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Daily Market Commentary

To continue on with the commentary on ML, their bonds this morning are actually trading a little tighter to treasuries.  Contrary? Perhaps, but the bond market had taken their ten year bonds from 140 bps over treasuries last week to a whopping 180 bps over Monday.  Needless to say, as this was a bond problem (of the $7.9B write-down, $6.9 billion was from CDO's and $1.0B from subprime), the bond traders knew in advance.  This is why we've been harping on the theme of "one of the markets is wrong".  The bond traders smelled this coming, and it was reflected in the bonds (40 bps is equivalent to about $3 dollars in price on the 10 year issue).  Taken into a longer context, before the CDO/ABS/Subprime problems were on the radar screen, the spread on ML bonds has almost doubled since June.



  Mortgage applications were 0% for the week, a predictable drop, although we'd like to see a statistic of mortgage applications vs. mortgages granted.  That would show a more realistic story.  Now that the bad news of loan securitizations is starting to hit the big guys, it will be interesting to see how much credit granting standards really get tightened up.  As Citi and the other banks were planning on creating pools of liquidity to bail out some of this paper, we doubt they will be keen to issue even more of it.  This will cause lenders like WM and CFC to be unable to offload their lending risk, and subsequently just stop lending when there is any risk involved.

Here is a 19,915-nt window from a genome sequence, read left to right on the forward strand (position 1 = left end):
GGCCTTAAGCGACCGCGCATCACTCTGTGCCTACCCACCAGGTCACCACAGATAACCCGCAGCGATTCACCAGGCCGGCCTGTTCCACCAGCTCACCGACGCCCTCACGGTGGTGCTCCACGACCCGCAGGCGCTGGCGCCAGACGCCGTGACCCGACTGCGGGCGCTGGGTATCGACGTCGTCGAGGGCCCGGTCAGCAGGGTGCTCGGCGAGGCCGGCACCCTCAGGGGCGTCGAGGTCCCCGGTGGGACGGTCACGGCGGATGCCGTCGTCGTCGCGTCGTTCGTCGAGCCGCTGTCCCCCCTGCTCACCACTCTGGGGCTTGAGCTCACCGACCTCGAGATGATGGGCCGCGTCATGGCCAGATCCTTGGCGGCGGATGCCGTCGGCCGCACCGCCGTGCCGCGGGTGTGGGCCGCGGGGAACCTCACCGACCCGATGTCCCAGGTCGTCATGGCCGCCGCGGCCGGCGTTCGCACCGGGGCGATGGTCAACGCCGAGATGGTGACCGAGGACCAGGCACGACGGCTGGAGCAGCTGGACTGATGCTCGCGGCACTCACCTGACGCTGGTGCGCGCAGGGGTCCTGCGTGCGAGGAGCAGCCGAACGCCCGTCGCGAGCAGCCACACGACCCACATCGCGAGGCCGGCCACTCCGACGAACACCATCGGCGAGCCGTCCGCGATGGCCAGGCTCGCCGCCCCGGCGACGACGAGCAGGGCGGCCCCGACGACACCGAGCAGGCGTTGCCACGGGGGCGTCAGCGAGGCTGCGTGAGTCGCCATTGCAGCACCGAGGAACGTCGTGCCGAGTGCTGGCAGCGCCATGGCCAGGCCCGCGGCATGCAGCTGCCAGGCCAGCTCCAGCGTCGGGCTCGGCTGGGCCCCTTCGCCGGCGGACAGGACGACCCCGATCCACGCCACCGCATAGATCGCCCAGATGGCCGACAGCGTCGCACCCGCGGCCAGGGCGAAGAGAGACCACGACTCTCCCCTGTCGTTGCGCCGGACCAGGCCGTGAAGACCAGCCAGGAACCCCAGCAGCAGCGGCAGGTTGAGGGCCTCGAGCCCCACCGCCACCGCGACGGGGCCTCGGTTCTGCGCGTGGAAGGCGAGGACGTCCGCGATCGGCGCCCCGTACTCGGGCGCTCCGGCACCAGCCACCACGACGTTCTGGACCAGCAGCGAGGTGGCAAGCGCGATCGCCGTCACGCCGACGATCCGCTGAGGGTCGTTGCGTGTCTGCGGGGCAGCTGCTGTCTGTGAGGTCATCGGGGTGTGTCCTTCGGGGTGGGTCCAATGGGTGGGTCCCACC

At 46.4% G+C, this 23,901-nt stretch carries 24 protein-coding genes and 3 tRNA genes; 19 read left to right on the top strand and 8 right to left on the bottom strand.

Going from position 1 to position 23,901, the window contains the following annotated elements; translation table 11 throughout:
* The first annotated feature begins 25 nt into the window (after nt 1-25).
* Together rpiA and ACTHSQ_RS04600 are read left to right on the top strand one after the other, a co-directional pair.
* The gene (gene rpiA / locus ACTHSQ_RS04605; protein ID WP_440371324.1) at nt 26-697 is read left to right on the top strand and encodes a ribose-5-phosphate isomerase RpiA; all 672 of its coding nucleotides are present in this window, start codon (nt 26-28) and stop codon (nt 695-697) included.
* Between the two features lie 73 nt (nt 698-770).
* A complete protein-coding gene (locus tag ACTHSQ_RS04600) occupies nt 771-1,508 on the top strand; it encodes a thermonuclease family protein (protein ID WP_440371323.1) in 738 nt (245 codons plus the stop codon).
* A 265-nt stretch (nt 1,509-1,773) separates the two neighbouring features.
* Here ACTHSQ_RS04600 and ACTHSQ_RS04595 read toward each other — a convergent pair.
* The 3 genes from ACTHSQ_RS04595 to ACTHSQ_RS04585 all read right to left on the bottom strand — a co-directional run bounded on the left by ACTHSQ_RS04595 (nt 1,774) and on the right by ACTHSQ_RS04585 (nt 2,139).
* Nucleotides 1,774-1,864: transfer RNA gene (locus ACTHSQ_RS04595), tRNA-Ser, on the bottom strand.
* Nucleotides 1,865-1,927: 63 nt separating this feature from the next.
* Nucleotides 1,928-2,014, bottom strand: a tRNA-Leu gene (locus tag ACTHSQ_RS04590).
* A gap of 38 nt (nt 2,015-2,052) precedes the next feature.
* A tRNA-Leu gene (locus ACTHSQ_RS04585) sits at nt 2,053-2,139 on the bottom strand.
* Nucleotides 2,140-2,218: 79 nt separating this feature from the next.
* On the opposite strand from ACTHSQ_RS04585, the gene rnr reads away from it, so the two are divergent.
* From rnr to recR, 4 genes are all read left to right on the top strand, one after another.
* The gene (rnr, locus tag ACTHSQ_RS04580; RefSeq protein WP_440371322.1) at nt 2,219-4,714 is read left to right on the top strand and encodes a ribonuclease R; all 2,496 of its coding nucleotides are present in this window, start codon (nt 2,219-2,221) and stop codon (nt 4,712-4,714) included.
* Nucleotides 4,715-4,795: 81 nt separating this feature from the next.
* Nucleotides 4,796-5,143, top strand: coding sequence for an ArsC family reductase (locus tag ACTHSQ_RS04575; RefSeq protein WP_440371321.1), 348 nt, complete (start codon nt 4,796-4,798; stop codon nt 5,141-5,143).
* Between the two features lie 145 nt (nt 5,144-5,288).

Existing home sales are out at 10am.  These numbers should stay terrible for a while longer.  Inventories are still growing and foreclosures are rising.


Bonds, predictably, are trading higher this morning - most of the news is having people run for cover.  This seems to spell more rate cuts on the way.


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